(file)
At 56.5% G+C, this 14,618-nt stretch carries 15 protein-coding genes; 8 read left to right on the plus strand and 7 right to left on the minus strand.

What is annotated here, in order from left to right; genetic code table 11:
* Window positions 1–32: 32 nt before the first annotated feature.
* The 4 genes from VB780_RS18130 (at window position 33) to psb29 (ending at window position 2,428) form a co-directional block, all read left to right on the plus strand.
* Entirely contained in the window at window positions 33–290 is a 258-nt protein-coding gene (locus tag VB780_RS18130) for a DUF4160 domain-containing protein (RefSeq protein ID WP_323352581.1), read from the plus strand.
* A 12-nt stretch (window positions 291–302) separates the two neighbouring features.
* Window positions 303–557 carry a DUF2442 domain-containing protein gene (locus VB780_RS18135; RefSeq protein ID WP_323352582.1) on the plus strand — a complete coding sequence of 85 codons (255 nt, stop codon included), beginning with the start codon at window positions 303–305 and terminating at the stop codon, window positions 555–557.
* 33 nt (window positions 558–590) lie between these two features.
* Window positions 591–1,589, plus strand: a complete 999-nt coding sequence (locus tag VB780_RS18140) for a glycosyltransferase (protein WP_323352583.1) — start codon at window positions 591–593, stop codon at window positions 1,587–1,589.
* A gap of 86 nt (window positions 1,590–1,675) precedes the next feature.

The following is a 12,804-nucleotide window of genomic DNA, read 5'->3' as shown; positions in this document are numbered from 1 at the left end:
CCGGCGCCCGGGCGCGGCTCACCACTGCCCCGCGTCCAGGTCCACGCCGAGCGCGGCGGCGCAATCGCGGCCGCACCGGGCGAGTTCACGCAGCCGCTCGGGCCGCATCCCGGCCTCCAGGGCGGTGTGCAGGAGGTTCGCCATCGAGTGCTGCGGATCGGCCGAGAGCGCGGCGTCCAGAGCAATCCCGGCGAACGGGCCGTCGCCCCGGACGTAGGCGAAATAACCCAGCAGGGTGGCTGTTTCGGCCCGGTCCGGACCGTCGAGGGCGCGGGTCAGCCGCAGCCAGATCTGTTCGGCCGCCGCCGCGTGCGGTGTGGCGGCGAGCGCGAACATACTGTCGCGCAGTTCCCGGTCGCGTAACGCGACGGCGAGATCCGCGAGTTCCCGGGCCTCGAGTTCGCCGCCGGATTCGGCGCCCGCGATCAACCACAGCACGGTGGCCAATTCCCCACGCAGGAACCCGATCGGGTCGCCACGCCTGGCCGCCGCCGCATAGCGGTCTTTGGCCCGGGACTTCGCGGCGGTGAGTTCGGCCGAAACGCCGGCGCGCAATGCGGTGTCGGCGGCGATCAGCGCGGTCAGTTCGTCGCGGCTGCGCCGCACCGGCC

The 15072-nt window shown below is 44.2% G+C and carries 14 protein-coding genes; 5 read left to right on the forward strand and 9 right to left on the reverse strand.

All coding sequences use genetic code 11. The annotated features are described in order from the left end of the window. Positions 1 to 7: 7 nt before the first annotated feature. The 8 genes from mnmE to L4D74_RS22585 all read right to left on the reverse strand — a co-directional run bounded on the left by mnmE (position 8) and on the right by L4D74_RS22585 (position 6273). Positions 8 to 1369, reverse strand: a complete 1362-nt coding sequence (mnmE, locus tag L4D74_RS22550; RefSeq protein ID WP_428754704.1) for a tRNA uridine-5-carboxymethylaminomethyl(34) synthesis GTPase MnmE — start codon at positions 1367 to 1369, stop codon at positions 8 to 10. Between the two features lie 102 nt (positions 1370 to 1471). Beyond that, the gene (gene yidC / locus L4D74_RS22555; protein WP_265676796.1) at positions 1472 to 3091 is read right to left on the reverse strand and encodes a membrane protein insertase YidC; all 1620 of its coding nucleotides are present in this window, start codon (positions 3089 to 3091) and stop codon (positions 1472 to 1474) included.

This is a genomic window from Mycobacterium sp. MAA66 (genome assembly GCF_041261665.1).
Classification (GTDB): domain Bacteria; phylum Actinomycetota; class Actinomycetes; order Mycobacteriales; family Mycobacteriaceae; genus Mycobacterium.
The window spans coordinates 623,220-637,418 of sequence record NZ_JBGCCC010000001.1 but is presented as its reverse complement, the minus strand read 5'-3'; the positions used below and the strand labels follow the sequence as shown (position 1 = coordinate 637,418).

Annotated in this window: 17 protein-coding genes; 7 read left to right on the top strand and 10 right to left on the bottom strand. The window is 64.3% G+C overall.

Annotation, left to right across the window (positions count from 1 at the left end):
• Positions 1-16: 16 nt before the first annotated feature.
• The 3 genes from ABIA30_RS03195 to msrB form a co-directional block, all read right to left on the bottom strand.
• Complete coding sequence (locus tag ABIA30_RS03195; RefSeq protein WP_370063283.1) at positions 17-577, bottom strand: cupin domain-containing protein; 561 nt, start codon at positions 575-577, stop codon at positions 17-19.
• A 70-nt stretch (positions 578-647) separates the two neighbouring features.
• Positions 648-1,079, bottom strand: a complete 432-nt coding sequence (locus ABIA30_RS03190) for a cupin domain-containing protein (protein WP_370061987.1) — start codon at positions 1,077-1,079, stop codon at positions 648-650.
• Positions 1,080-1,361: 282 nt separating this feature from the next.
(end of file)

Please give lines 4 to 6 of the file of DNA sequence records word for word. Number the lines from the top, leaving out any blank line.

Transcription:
* The 4 genes from VB780_RS18130 (at window position 33) to psb29 (ending at window position 2,428) form a co-directional block, all read left to right on the plus strand.
* Entirely contained in the window at window positions 33–290 is a 258-nt protein-coding gene (locus tag VB780_RS18130) for a DUF4160 domain-containing protein (RefSeq protein ID WP_323352581.1), read from the plus strand.
* A 12-nt stretch (window positions 291–302) separates the two neighbouring features.